Sunday, 8 February 2015

Tackling Boko Haram

The scowl on the face of Nigeria’s Foreign Minister Aminu Bashir Wali spoke volumes as he emerged from a meeting at the Sheraton hotel on 29 January. Earlier that day, Nigeria had suffered the indignity of its internal security failings being scrutinised by the African Union’s Peace and Security Council at the AU summit.

Two weeks earlier, Ghana’s President John Mahama had suggested that the AU consider backing a multilateral force in West Africa to tackle the Islamist insurgents of Boko Haram. Based in north-east Nigeria, Boko Haram  was fanning out and slaughtering civilians in neighbouring states. But, if the AU were to set up a multilateral force to help Nigeria fight Boko Haram, President Goodluck Jonathan’s detractors would inevitably compare it with the AU force helping Somalia fight Al Shabaab. So Nigeria’s diplomats at the AU, including Wali, fought to scupper the proposed force.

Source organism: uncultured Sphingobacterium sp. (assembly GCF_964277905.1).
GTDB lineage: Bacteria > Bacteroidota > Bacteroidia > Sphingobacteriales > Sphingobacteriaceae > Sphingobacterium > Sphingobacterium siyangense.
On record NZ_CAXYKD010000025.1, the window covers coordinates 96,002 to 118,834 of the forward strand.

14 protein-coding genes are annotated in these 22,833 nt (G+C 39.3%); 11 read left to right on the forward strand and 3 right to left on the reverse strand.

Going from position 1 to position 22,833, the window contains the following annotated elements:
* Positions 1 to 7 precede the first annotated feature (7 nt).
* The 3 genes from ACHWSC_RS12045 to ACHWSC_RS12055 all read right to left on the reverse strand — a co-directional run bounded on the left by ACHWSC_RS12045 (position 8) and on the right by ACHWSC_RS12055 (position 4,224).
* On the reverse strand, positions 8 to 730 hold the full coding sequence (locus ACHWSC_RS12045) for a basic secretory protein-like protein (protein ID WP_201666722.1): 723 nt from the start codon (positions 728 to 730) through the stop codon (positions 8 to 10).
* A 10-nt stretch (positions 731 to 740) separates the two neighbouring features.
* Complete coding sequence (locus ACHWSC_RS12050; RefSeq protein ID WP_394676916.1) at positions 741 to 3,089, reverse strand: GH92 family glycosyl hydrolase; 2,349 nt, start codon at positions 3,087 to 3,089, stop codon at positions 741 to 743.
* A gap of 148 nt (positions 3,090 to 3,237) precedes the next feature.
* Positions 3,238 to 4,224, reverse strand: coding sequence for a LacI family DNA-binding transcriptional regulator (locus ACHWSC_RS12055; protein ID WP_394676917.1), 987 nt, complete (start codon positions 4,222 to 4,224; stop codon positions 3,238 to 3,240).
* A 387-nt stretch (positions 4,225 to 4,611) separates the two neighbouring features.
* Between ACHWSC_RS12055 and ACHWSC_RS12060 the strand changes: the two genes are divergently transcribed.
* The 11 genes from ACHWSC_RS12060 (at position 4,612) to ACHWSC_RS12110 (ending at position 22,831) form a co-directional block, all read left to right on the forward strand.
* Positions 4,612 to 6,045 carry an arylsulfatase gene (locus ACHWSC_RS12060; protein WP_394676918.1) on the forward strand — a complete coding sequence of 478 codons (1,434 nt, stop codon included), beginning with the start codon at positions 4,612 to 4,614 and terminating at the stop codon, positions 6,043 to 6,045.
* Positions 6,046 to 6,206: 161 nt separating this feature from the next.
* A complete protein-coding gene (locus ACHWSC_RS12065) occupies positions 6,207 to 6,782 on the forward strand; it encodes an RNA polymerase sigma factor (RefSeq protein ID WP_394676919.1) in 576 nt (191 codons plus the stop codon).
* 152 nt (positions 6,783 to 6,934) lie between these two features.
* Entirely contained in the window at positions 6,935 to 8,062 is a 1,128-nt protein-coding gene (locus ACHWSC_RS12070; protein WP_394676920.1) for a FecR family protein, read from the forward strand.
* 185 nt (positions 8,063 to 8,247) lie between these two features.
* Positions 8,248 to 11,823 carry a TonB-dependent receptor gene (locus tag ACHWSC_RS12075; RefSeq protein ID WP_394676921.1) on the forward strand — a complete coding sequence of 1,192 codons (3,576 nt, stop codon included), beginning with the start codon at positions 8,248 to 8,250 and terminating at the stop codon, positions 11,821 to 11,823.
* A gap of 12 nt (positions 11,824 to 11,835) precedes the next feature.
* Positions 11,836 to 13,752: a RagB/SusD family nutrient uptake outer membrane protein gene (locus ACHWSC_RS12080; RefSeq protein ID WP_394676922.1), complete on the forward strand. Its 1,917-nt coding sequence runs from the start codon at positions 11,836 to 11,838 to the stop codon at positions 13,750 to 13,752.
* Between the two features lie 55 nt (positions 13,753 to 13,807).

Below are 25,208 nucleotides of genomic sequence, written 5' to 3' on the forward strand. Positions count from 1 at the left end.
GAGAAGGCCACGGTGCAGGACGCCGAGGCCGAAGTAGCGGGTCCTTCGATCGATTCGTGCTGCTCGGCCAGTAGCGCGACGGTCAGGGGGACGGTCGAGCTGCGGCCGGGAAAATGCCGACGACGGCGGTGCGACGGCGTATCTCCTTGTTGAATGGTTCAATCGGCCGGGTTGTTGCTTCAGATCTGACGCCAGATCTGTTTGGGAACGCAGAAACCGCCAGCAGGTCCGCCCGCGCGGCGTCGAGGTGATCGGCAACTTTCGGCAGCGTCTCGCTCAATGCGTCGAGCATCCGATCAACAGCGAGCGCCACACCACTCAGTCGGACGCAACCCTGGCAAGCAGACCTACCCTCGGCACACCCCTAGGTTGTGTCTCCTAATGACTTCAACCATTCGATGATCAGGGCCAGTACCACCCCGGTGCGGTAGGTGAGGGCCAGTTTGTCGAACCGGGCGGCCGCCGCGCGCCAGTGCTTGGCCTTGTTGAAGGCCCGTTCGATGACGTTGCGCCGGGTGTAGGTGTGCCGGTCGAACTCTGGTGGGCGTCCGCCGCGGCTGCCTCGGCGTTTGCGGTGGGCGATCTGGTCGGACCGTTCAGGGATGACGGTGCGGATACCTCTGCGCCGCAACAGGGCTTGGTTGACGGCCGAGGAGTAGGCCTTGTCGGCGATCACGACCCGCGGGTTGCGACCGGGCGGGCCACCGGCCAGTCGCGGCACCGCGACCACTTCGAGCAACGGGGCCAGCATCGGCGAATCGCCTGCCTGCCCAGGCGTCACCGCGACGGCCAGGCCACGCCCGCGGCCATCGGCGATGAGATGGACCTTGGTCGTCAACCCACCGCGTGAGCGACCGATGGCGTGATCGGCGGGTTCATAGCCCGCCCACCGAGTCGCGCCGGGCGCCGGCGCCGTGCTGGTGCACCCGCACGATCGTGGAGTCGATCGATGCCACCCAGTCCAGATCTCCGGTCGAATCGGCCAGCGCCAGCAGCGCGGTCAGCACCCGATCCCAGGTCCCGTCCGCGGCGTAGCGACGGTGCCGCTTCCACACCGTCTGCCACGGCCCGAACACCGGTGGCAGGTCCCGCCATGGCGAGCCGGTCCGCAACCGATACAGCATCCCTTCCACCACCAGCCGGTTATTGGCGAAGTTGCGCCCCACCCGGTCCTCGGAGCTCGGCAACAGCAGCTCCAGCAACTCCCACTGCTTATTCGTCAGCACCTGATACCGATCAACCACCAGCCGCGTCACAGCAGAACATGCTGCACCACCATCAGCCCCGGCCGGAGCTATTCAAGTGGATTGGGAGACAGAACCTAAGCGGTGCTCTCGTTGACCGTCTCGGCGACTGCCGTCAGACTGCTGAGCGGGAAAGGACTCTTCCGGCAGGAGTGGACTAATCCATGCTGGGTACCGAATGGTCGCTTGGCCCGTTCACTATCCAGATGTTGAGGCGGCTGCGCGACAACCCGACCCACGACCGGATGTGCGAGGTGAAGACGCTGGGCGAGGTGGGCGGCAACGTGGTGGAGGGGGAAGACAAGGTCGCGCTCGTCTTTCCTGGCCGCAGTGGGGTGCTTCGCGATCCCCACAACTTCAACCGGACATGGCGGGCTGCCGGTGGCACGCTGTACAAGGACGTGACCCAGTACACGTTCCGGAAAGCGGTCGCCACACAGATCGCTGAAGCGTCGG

That will now be just a Lake Chad Basin security initiative between Nigeria, Chad, Cameroon and Niger. However, Chad’s military successes against Boko Haram this week have raised fresh doubts about Nigeria’s political will to tackle the militia. Some 2,500 Chadian troops crossed into Nigeria and ejected Boko Haram  fighters from Gambaru near the Cameroon border. So far, General Muhammadu Buhari, Jonathan’s main opponent in this month’s election, has resisted publicly reminiscing. Thirty years ago, he was military head of state, having seized power after a weak civilian government had failed to back its military in border skirmishes – with the Chadian army.

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